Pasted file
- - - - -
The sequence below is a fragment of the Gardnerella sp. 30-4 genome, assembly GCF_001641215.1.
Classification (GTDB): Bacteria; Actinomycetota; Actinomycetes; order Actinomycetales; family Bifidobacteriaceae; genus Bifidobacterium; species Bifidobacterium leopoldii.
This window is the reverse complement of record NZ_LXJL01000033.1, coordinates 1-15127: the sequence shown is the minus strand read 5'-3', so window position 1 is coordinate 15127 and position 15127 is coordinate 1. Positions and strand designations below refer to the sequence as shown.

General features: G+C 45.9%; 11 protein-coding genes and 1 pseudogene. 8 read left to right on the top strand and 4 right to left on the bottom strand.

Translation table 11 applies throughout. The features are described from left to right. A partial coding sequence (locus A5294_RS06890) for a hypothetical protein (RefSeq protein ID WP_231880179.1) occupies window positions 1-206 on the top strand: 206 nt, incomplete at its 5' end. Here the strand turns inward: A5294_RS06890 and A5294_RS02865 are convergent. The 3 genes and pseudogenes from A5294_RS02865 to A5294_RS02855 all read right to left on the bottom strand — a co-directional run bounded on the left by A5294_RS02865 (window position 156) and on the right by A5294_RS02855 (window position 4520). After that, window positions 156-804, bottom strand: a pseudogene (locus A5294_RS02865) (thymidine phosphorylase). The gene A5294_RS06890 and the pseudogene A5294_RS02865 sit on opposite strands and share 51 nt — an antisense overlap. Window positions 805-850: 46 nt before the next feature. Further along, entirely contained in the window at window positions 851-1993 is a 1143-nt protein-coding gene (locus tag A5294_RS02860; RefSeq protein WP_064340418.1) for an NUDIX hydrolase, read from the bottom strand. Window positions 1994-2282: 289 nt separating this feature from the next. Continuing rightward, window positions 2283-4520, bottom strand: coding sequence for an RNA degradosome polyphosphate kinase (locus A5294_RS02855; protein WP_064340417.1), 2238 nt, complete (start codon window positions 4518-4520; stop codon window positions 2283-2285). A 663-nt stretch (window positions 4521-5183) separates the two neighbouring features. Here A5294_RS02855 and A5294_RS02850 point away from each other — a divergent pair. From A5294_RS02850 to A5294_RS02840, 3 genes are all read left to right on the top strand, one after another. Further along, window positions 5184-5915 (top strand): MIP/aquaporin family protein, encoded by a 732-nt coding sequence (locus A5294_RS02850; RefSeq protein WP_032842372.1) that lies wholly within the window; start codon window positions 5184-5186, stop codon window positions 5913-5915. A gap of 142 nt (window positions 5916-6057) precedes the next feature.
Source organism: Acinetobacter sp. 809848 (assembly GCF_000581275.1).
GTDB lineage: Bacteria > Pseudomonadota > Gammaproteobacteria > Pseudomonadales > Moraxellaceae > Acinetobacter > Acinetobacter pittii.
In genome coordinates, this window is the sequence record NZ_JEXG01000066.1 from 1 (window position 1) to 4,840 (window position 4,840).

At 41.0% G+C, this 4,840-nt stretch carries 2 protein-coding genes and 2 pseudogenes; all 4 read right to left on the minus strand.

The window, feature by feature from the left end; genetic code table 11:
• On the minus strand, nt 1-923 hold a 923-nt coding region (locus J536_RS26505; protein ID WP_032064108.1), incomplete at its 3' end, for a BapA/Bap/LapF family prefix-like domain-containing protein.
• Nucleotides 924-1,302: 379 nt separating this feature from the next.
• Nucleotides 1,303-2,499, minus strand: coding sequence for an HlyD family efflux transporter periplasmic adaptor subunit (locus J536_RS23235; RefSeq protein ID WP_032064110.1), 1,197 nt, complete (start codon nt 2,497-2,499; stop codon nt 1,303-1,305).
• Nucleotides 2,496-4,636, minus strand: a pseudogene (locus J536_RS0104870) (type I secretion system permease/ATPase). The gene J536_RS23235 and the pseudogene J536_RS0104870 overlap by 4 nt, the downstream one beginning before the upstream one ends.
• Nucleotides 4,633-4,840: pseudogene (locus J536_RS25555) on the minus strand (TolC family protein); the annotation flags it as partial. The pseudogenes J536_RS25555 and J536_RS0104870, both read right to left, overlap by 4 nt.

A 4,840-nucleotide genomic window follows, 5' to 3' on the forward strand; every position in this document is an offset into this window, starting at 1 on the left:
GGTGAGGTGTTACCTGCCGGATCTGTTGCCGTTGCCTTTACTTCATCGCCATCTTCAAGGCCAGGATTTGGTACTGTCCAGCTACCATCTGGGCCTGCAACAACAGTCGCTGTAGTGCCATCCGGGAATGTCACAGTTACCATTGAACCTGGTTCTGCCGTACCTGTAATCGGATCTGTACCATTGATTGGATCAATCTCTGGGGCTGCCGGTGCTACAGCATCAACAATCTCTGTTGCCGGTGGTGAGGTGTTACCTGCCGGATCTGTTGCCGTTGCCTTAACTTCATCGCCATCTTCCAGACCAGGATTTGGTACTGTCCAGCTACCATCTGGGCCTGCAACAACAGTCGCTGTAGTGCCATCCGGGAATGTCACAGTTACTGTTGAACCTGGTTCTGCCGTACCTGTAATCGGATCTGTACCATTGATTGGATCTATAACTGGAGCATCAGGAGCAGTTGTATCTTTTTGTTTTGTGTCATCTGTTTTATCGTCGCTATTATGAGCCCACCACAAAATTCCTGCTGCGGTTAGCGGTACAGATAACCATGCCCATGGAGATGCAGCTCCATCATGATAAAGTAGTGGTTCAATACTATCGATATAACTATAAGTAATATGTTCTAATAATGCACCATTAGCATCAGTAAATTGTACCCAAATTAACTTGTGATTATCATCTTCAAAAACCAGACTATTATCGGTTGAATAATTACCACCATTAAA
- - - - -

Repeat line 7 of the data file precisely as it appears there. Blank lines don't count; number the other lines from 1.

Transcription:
GTDB lineage: Bacteria > Pseudomonadota > Gammaproteobacteria > Pseudomonadales > Moraxellaceae > Acinetobacter > Acinetobacter pittii.